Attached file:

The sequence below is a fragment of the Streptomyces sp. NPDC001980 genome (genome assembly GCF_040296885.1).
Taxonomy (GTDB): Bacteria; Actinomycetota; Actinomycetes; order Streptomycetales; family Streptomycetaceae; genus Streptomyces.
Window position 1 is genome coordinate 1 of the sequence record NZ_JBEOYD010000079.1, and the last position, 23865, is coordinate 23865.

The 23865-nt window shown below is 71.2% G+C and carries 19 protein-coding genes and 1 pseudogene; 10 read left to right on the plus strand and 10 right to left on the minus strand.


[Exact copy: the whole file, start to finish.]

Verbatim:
The sequence below is a fragment of the Streptomyces sp. NPDC001980 genome (genome assembly GCF_040296885.1).
Taxonomy (GTDB): Bacteria; Actinomycetota; Actinomycetes; order Streptomycetales; family Streptomycetaceae; genus Streptomyces.
Window position 1 is genome coordinate 1 of the sequence record NZ_JBEOYD010000079.1, and the last position, 23865, is coordinate 23865.

The 23865-nt window shown below is 71.2% G+C and carries 19 protein-coding genes and 1 pseudogene; 10 read left to right on the plus strand and 10 right to left on the minus strand.